Ah-choo! You know the familiar sound of sneezing, and it's usually nothing to get worked up about. While it could be a sign that a cold is on the way, more often than not a sneeze is simply a sign that some sort of irritant has made its way into your nasal passage. Maybe it's a little tickle in your nose from pollen in the air, or perhaps you got a strong whiff of pepper or perfume and you just couldn't hold it in.
Like humans, dogs also sneeze. Your dog's sneeze might not sound or look exactly like your own (they're usually cuter and happen less often), but they both serve the same function — to clear the nasal passage. When things like dirt, dust, or household aerosols enter your dog's nose, they can cause a sneeze.
But what should you do if you notice your dog keeps sneezing more than normal? To answer that question, we'll outline what you need to know about the common causes of dog sneezes, how to help your pooch, and when sneezing might be a sign of something more serious.
7 Potential Reasons Why Your Dog Keeps Sneezing
There are a variety of possible causes of dog sneezing, many of which are fairly easy to figure out. But if your pet starts having more frequent sneezing fits, it could mean there's more to explore.
As a dog owner, it's crucial to monitor your pet for any changes in behavior or visible signs that something is amiss. As always, consult your veterinarian if you sense something might be wrong. Here are some common causes of sneezing along with steps you can take to address the situation.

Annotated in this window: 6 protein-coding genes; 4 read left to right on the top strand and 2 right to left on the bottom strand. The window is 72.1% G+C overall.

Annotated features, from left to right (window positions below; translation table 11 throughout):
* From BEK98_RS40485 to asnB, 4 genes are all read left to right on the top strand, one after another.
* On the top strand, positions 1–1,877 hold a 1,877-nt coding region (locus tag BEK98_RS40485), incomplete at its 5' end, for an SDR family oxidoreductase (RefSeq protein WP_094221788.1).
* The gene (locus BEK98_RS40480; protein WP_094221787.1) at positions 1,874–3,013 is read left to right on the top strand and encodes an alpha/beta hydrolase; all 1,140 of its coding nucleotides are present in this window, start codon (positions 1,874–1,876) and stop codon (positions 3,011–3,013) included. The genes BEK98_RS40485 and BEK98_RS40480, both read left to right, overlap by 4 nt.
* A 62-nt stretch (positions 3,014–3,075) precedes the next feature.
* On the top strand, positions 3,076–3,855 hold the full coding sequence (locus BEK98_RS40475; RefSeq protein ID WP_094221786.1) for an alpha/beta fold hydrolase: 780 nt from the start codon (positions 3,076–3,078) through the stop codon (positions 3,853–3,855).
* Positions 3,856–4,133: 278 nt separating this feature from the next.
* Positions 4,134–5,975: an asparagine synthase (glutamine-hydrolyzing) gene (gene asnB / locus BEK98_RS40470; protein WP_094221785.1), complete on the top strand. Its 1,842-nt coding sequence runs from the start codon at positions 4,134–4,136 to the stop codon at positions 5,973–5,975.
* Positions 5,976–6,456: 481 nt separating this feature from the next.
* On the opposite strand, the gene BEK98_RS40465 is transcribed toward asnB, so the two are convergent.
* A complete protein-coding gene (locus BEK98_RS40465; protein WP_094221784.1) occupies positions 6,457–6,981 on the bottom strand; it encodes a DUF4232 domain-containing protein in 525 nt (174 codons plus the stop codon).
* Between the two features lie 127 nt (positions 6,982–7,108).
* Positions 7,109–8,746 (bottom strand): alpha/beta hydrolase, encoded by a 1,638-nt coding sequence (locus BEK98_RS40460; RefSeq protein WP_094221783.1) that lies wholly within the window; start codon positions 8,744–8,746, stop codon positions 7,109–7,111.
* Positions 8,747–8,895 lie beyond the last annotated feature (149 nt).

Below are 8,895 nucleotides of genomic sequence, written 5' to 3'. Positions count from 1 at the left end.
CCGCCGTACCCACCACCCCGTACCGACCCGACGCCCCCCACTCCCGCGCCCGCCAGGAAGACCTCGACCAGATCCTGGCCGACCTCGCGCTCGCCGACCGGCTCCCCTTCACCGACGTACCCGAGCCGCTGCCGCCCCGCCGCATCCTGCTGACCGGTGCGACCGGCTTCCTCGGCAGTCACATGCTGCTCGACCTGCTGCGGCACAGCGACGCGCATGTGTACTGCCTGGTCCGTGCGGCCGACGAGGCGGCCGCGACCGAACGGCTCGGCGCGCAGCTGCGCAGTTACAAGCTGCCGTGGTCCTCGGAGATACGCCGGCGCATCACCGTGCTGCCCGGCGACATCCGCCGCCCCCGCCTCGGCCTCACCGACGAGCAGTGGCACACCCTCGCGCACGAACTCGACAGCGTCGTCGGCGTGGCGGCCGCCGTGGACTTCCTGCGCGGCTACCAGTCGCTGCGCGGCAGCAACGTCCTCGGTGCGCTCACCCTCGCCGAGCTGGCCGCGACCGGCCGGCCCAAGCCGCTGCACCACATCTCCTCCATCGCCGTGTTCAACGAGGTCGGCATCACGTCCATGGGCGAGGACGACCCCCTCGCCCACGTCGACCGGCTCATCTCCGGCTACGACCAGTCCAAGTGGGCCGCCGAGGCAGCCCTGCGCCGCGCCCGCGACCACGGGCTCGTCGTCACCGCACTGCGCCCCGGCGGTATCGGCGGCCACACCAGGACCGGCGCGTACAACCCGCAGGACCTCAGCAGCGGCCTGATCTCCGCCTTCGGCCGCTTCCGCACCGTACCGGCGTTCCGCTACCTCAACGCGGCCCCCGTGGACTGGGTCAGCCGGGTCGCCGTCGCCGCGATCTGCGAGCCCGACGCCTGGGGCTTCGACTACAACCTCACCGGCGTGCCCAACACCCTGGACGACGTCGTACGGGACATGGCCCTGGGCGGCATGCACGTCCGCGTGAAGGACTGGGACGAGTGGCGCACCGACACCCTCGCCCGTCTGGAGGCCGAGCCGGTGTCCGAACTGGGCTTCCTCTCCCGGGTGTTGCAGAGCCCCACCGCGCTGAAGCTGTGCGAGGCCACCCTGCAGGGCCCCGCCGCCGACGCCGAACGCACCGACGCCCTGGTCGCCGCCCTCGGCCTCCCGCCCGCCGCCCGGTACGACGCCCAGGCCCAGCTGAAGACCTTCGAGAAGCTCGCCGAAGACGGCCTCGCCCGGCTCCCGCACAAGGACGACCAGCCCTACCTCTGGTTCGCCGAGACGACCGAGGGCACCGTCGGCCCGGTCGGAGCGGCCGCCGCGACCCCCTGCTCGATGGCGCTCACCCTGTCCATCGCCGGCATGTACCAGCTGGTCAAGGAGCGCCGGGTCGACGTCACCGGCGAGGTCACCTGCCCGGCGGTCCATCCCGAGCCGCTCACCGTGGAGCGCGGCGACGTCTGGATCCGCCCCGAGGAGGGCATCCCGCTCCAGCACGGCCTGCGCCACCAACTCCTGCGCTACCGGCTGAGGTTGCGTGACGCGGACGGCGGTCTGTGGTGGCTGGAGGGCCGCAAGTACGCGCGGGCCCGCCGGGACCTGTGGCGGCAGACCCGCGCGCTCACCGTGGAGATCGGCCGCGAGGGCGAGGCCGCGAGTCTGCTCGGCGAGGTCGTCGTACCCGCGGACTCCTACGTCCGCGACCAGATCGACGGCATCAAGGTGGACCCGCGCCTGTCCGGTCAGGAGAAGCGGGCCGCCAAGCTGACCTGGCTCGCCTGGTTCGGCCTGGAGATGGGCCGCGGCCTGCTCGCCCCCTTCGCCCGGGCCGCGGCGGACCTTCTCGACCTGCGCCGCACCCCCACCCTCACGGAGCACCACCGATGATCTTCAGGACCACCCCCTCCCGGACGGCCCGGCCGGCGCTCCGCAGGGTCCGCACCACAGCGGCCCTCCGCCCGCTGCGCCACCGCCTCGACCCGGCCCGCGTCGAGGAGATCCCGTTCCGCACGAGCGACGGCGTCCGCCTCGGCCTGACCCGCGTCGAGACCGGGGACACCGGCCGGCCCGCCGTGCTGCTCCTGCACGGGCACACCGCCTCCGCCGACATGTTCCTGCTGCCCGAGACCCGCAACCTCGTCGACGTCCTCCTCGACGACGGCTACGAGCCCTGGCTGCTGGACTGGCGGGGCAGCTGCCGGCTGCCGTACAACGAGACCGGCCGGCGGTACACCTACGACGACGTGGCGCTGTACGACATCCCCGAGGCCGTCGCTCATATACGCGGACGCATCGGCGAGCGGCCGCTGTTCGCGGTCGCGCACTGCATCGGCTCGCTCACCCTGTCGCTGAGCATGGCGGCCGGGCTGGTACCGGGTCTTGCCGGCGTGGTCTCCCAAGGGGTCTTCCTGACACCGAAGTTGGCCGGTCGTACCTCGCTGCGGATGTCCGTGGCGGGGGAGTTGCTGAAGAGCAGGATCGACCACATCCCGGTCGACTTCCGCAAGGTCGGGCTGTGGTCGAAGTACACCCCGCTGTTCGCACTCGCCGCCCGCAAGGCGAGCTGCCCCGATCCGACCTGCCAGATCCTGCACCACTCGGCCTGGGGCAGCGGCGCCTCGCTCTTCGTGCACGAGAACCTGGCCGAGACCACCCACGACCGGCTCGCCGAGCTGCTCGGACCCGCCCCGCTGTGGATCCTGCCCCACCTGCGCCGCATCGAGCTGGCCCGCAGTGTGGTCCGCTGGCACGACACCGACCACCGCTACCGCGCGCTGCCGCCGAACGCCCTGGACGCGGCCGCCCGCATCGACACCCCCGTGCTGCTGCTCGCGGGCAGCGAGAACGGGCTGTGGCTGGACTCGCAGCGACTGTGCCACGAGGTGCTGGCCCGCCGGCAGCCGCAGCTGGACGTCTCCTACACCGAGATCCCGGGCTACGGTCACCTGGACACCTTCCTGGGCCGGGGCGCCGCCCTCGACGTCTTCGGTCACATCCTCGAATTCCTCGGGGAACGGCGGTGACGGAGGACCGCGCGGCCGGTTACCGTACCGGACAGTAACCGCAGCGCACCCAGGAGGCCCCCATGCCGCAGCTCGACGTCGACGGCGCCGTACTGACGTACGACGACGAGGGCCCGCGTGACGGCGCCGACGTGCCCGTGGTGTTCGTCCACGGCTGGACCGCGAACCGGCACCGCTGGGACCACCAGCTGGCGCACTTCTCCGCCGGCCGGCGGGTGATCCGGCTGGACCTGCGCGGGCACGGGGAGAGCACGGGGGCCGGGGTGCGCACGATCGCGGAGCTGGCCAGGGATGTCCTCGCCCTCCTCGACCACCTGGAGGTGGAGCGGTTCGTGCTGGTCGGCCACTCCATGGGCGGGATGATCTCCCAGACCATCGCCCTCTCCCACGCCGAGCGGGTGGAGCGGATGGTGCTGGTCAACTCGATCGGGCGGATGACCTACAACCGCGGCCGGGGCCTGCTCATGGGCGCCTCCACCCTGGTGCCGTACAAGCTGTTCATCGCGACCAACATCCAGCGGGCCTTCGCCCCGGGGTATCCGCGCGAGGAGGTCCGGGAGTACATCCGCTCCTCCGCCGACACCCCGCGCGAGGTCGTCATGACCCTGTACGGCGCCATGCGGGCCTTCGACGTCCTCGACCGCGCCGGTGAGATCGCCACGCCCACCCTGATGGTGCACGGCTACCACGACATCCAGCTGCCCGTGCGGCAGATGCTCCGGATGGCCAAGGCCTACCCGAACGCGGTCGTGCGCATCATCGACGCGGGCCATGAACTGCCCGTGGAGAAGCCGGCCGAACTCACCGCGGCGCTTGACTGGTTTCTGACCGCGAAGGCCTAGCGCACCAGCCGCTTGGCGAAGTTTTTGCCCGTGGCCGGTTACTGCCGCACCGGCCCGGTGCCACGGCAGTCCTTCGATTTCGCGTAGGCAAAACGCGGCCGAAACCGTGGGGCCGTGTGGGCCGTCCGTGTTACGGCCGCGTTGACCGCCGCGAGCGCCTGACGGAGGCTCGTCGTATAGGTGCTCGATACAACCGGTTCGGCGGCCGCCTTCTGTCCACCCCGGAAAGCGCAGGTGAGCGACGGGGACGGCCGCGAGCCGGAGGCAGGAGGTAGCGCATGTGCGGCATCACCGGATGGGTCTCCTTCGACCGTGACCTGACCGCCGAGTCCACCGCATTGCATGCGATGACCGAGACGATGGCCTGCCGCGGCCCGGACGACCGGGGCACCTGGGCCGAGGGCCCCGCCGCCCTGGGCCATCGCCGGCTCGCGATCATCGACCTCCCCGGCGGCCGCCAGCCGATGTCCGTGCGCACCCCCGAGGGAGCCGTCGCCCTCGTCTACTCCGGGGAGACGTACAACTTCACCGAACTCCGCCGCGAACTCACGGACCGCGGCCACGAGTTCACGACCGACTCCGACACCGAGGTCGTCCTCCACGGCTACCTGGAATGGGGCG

1. Foreign Objects
If there's one thing dogs are good at, it's sniffing their way into some precarious circumstances. Whether it's digging in the dirt, grass, trash, sand, or just around the house, microscopic particles and other foreign bodies (debris, toy parts, bugs, etc.) can make their way into your pet's nasal passage.
Sneezing is an excellent way to expel these foreign objects, and it generally does the trick. However, if the sneezing persists and your pup keeps pawing at their nose, it could be a sign that the irritant is still there.
What to do about it: Even though you can't undo a dog's innate nosiness, you can keep them from digging or getting into areas that could spell trouble. If you can readily see what's lodged in your dog's nose, you might be able to remove it with tweezers. If you can't see anything and your dog doesn't stop pawing the area, schedule a vet visit to have the nasal cavity properly examined.